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First personHealth

So you stopped breastfeeding and lost your mind? You’re not alone.

By August 29, 2021No Comments

Linnea Dunne investigates the often neglected phenomenon of post-weaning depression…

TW: Suicide

It hit me like a wall. Uncontrollable crying, felt like the baby blues finally arrived seven months later. Most of us have heard about the baby blues this Kildare mother of two references. Increasingly, we hear about postnatal depression and anxiety too. But post-weaning depression? Not so much.


Yet it seems to be one of those things many mothers nod to each other in recognition of – not quite a rite of passage, but a ‘me too’ of sorts. For some, it merely registers as a momentary dip, with weepiness and perhaps some irritability, while for others, it’s a wild cocktail of guilt and sadness mixed with raw rage and a feeling of being completely out of control. Some report feeling so uncontrollably angry that it frightens them, as though they’re possessed.

And it is a thing, even if more research is needed on the particulars of causations and correlations. That those with a pre-pregnancy history of anxiety and depression are more prone to post-weaning depression seems clear, and mothers who stop breastfeeding early appear more likely to be affected. But in the majority of cases, thankfully, post-weaning depression is short-lived, which might be one of the reasons why we don’t hear much about it. The early months, even years, of motherhood are not exactly filled with the kind of time and space required for careful reflection. I certainly didn’t have the sort of self-awareness when I was in the throes of sleep-deprivation, weaning-induced mastitis and baby-led weaning food preparation to clock that the mood rollercoaster I was on might in fact be about more than just all of the above.

Of course, it can be hard to know what’s what at the best of times when you’ve recently given birth. The hormonal adjustments after housing a baby for 40-odd weeks are significant whether you’re breastfeeding or not. There are lots of hormonal changes after birth, with women who are breastfeeding having different hormonal patterns to those who are not, says Professor Amy Brown, Director of the centre for Lactation, Infant Feeding and Transition (LIFT) at Swansea University and author of a number of books on the subject. Oestrogen tends to be low in all women after birth but remains low when women are exclusively breastfeeding. Progesterone levels are low after birth and remain low until a woman has her first period after birth. Because women don’t tend to get their periods back while they are exclusively breastfeeding, this also means that they have more steady levels of oxytocin and progesterone – and as a result, less erratic mood influence.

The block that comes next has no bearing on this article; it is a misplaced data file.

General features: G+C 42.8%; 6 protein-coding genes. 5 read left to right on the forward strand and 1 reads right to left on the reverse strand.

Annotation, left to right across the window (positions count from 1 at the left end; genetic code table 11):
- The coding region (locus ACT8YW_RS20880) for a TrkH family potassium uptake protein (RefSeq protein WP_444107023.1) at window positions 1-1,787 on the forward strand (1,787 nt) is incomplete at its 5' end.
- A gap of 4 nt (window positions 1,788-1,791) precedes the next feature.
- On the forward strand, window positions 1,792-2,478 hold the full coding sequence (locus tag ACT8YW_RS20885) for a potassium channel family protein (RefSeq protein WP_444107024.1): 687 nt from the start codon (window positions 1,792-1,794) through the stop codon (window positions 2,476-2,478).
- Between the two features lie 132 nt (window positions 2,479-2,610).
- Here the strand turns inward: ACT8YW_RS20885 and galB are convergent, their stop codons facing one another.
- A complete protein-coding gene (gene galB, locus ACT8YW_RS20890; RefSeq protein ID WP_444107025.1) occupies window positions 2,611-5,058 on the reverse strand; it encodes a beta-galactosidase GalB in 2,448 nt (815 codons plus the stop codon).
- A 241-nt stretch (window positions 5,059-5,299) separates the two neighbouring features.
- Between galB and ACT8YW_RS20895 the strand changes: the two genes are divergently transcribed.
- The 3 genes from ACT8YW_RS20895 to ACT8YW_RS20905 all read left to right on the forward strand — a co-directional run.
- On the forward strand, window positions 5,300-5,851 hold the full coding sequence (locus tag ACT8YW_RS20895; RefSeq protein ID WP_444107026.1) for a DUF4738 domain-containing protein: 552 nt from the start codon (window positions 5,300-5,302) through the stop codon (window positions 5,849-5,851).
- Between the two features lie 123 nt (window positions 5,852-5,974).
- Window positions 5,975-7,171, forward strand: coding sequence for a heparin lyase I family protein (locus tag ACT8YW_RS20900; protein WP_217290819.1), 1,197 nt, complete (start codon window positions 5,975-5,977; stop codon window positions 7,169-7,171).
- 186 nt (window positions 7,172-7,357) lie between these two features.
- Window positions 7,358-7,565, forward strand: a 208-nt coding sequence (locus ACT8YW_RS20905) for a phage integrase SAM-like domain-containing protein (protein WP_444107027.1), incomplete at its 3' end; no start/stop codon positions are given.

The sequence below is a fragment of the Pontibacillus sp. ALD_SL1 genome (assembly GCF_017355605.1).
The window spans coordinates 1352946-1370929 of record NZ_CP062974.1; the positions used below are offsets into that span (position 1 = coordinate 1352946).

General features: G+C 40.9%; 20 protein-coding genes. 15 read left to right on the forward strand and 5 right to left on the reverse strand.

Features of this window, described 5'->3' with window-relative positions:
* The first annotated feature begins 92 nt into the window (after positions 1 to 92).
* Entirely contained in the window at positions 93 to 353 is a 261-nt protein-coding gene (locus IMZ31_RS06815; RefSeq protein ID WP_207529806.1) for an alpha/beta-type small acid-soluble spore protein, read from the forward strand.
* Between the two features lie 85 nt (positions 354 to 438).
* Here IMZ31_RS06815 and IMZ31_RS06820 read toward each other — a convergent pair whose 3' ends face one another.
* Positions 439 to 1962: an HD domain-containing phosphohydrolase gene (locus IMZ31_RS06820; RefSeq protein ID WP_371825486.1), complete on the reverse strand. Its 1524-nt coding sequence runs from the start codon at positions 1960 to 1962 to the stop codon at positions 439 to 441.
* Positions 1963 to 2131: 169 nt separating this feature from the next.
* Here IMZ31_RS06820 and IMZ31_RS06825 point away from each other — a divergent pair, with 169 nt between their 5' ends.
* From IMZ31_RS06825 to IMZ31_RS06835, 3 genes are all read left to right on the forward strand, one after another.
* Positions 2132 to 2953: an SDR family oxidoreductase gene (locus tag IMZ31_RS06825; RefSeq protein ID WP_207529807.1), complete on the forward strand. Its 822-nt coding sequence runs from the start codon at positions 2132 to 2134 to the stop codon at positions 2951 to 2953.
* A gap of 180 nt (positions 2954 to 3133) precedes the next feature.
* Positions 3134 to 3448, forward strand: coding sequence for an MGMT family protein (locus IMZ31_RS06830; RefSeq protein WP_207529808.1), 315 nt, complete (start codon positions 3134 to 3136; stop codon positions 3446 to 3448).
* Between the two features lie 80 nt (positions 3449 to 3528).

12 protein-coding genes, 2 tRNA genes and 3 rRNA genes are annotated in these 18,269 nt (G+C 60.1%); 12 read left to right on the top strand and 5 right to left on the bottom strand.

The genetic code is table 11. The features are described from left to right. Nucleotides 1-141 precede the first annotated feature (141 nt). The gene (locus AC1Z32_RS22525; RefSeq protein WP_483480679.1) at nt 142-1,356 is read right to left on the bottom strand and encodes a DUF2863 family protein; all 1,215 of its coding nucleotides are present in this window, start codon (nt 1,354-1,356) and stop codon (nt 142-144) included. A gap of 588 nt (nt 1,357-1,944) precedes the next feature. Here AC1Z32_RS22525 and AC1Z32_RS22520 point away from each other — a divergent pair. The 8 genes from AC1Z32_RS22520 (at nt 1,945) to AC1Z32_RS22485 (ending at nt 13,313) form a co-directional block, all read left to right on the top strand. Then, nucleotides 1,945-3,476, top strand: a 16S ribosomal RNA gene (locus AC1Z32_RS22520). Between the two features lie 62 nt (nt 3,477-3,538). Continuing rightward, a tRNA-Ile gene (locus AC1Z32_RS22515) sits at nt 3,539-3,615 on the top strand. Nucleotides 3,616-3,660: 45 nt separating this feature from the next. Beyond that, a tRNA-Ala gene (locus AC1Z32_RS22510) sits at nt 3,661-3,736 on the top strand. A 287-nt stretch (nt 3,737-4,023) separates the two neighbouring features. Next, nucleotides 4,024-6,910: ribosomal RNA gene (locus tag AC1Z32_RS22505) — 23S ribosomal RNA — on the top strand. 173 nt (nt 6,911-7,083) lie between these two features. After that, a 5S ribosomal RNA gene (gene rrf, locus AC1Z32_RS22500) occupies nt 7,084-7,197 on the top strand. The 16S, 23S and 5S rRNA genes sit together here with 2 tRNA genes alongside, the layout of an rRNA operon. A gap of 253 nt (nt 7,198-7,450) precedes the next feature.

Calming effect

But it’s not just the steadiness of the hormone levels that helps – it’s the calming effect of the hormones themselves too. There are two main hormones related to milk production and feeding – oxytocin and prolactin. Both hormones are higher in breastfeeding women and are associated with feelings of calm and relaxation, and are thought to play an important role in bonding. There is some evidence that prolactin can even help a woman get back to sleep quicker at night. Taken together, that would help improve mood, Prof. Brown explains, adding that there is some emerging evidence that breastfeeding helps protect mothers from inflammation. We know that when we get stressed, our bodies can become inflamed. Being stressed can mean feeling overwhelmed, having little sleep, feeling lonely – all common experiences of motherhood. Inflammation is thought to increase the risk of depression, and research has shown that breastfeeding women have lower levels of inflammation than women who are not breastfeeding.

So what happens when we stop, then? From a hormonal perspective, your body starts to move back towards your pre-pregnancy state. This means that a woman’s menstrual cycle may be starting again if it hasn’t already, and her levels of oxytocin and prolactin will drop. This means she could lose the beneficial effects those hormones are bringing. Or, as one study on oxytocin suggests, giving up breastfeeding can for some feel a bit like coming off antidepressants. 

All hormonal things considered, it makes a lot of sense. So what’s the causational uncertainty? Simply put, breastfeeding is a highly emotionally charged experience for many women, so it’s hardly surprising that some will be faced with difficult emotions when it ends. I breastfed all three of my babies, and I always found myself down when that journey came to an end, one mother tells me. But after my third baby, I was very ill, borderline sepsis. I was determined to continue to feed. I remember being strapped up to IVs in A&E and weeping to feed my baby. I was extremely low; I felt our feeding journey came to such an abrupt end. It seriously affected my mental health – suicidal thoughts and feelings of worthlessness and failure.